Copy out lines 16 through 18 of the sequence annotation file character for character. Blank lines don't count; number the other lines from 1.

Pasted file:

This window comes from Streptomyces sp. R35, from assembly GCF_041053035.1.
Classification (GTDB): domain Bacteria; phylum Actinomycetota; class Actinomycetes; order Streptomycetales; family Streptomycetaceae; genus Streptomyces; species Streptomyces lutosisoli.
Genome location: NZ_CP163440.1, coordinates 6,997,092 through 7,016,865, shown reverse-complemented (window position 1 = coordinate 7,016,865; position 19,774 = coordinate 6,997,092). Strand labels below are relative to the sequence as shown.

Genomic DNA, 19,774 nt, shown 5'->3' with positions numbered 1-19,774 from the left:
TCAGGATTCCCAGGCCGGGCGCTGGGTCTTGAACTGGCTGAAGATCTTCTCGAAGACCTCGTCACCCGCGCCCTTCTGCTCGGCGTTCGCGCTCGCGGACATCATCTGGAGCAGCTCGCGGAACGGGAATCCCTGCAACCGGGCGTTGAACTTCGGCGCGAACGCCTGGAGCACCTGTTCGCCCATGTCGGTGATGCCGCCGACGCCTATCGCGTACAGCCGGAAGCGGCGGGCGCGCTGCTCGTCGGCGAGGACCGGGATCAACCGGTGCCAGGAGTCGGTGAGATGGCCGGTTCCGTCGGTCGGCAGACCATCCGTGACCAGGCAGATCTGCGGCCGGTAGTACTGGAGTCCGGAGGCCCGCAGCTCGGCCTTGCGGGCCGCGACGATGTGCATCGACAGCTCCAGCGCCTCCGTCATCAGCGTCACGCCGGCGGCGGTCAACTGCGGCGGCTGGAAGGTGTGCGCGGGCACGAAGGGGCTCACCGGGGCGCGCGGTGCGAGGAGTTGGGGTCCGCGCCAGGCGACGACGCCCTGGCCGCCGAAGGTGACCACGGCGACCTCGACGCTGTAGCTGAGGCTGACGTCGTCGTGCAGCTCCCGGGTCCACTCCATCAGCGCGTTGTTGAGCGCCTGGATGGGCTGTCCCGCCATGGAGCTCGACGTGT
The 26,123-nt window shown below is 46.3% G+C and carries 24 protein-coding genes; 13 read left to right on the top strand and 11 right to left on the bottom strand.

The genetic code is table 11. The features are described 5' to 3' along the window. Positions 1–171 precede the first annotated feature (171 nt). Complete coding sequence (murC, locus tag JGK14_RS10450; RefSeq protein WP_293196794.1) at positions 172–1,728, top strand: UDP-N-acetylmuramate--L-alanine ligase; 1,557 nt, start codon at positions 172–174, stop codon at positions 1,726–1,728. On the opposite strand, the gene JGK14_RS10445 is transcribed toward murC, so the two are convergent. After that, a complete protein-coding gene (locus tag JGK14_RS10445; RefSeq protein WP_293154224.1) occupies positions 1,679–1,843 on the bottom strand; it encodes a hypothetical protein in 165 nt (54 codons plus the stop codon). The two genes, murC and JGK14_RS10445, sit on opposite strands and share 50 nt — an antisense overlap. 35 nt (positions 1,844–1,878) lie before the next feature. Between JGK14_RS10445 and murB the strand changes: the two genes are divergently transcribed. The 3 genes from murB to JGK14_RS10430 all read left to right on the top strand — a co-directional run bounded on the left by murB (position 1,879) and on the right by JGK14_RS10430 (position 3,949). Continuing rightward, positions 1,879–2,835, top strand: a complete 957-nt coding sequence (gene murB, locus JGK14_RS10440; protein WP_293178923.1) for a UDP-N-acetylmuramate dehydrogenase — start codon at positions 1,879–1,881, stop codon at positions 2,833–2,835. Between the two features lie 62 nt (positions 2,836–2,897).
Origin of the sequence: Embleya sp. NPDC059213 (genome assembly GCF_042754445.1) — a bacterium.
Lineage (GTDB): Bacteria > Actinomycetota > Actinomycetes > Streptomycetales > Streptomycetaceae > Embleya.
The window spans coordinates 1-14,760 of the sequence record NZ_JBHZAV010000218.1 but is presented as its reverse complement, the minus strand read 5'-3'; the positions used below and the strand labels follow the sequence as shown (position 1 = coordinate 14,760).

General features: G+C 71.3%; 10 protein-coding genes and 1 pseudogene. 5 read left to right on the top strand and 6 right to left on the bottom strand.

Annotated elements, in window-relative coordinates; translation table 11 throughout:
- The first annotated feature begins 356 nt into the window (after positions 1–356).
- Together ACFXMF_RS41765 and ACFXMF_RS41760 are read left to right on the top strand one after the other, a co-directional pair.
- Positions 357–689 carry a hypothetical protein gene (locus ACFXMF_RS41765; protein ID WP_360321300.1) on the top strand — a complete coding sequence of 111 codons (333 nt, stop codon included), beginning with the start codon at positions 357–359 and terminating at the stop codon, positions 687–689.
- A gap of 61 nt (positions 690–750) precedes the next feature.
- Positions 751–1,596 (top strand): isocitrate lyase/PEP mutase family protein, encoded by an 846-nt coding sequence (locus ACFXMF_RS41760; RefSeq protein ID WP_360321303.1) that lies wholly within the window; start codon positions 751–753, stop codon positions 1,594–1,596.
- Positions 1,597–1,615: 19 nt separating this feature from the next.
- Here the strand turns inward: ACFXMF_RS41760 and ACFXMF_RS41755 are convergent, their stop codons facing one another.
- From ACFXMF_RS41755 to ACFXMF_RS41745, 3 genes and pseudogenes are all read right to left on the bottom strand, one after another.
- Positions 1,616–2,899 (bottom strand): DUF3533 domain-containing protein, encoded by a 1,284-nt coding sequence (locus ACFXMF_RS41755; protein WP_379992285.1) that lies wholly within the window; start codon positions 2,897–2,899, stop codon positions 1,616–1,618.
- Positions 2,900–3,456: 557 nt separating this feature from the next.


- A gap of 61 nt (positions 690–750) precedes the next feature.
- Positions 751–1,596 (top strand): isocitrate lyase/PEP mutase family protein, encoded by an 846-nt coding sequence (locus ACFXMF_RS41760; RefSeq protein ID WP_360321303.1) that lies wholly within the window; start codon positions 751–753, stop codon positions 1,594–1,596.
- Positions 1,597–1,615: 19 nt separating this feature from the next.